Variety Tips & Tricks

Dried New Mexico chiles are the classic base for a New Mexican salsa rojo for red enchiladas. They are best when rehydrated and blended into a smooth liquid. Their gentle heat allows for other ingredients to shine. These peppers are often used in the Southwest to create beautiful decorative ristras during the late summer and fall.

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USA/MEXICO
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Pasilla Chile

AKA: Chile Negro, Pasilla Negro

Description

The pasilla chile is the dried version of Mexico’s chilaca pepper, a long and slender pepper that is only sporadically available fresh in the US market. The name pasilla is Spanish for “little raisin,” a nod to their wrinkled texture; dark brown, almost black color; and sweet, raisin-like flavor. They have a subtle smoky heat with notes of dark chocolate and raisin with earthy, herbaceous undertones. Pasilla chiles have a mild heat, ranging between 1,000 and 2,000 SHU.

Variety Tips & Tricks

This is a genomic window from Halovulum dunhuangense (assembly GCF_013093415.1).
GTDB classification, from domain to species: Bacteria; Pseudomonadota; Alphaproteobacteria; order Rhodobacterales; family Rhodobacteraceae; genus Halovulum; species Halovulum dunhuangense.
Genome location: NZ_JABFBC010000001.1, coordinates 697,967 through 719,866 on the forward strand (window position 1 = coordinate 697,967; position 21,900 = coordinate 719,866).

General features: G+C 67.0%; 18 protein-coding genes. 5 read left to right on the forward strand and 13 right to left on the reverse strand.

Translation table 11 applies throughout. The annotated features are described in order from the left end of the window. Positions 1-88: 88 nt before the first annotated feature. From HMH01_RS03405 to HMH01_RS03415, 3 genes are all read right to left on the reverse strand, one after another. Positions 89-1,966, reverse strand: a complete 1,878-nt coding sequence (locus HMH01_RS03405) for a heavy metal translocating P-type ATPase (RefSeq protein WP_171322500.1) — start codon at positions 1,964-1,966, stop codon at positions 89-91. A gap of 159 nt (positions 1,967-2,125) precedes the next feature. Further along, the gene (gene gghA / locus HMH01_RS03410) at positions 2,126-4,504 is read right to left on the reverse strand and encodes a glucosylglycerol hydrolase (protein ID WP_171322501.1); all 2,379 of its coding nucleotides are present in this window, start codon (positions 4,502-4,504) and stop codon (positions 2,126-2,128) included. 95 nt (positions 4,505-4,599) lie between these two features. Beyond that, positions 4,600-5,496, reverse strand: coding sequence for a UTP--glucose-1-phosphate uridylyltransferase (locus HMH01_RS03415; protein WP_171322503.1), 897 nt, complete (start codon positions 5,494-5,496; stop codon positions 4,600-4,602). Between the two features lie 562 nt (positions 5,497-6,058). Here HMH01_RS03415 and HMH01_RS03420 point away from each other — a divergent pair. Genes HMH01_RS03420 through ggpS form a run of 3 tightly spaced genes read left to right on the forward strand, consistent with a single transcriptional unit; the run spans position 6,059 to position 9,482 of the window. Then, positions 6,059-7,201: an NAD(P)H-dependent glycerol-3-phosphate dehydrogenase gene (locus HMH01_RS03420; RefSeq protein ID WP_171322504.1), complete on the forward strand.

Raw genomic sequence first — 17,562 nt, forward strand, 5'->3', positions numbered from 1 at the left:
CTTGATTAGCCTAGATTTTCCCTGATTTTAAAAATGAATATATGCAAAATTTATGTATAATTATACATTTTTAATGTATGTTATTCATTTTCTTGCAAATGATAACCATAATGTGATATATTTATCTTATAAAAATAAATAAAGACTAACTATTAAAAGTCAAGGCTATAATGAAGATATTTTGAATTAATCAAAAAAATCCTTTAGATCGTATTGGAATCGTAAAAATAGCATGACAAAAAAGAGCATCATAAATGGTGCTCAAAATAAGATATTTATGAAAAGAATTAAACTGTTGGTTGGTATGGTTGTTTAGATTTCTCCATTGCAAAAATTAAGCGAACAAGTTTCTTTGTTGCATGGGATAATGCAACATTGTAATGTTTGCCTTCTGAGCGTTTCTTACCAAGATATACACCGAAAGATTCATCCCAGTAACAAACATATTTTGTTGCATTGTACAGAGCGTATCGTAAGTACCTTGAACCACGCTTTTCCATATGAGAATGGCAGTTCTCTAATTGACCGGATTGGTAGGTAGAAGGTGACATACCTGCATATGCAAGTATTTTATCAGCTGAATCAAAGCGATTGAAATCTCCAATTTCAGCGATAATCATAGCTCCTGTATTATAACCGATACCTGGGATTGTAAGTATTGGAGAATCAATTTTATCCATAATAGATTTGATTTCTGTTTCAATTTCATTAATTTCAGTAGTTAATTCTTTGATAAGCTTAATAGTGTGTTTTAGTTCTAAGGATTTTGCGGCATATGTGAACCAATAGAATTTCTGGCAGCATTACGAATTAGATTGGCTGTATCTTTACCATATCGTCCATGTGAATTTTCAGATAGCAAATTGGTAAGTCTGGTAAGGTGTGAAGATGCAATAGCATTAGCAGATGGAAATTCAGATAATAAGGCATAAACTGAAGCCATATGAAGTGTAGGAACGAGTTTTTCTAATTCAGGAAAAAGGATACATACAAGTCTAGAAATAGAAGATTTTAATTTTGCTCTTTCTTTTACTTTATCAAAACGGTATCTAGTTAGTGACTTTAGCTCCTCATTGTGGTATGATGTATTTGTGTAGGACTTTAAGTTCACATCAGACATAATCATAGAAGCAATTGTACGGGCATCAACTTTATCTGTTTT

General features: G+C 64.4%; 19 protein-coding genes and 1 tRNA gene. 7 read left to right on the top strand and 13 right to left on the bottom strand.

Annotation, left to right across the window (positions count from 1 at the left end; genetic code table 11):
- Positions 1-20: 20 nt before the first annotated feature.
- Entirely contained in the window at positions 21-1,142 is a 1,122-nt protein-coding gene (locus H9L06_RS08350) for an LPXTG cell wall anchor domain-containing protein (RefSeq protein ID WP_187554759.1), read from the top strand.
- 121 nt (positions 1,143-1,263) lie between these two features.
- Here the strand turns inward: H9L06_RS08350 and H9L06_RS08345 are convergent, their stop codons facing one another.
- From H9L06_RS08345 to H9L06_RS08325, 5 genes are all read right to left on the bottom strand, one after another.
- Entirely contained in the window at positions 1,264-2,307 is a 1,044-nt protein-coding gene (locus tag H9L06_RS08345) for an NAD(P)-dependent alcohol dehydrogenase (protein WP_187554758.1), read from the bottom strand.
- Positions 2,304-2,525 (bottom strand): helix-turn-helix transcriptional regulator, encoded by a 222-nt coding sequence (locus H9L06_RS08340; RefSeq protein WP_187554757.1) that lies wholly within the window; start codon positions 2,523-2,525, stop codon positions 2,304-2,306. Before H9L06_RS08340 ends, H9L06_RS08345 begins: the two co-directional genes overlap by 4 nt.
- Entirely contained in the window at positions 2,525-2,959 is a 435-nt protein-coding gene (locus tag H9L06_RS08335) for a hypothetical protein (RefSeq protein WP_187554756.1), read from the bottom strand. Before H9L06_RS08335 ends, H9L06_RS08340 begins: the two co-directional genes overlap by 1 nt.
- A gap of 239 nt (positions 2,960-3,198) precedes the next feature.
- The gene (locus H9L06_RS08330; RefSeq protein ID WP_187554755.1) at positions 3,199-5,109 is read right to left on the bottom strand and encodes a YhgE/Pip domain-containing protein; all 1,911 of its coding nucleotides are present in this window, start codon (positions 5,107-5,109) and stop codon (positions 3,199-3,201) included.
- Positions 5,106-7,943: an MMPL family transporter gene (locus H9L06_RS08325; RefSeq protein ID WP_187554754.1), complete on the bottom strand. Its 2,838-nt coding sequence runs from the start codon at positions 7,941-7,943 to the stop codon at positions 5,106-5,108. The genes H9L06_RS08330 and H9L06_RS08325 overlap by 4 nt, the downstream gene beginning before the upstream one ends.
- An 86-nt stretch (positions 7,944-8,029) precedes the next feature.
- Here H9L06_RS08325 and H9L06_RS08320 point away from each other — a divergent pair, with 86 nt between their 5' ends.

Pasilla chiles are essential in Mexican cooking and are often paired with other chiles like ancho or mulato and guajillo. They are used in many regional versions of mole and other salsas. Their thick walls and mild, complex spice make the pasilla well suited to use in creamy sauces.

Commercial Availability (Grown for the US Market)

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MEXICO
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Puya Chile

AKA: Pulla Chile

Description

Dried puya chiles are a Mexican chile with a smooth, deep red exterior thought to be related to the guajillo. The chiles are several inches long with a clean tapered end. It resembles the guajillo but with more heat. Along with its heat, puya chiles are known for their fruity flavor and mild notes of licorice. The heat ranges from 5,000 to 8,000 SHU.

Variety Tips & Tricks

Puya peppers are a versatile pepper most common in Mexican cuisine, but they are often used in Thai and Chinese cuisine throughout the US as a substitute for harder-to-find Asian varieties. They are most often rehydrated and added to sauces or pastes, although they can also be ground into flakes or powder.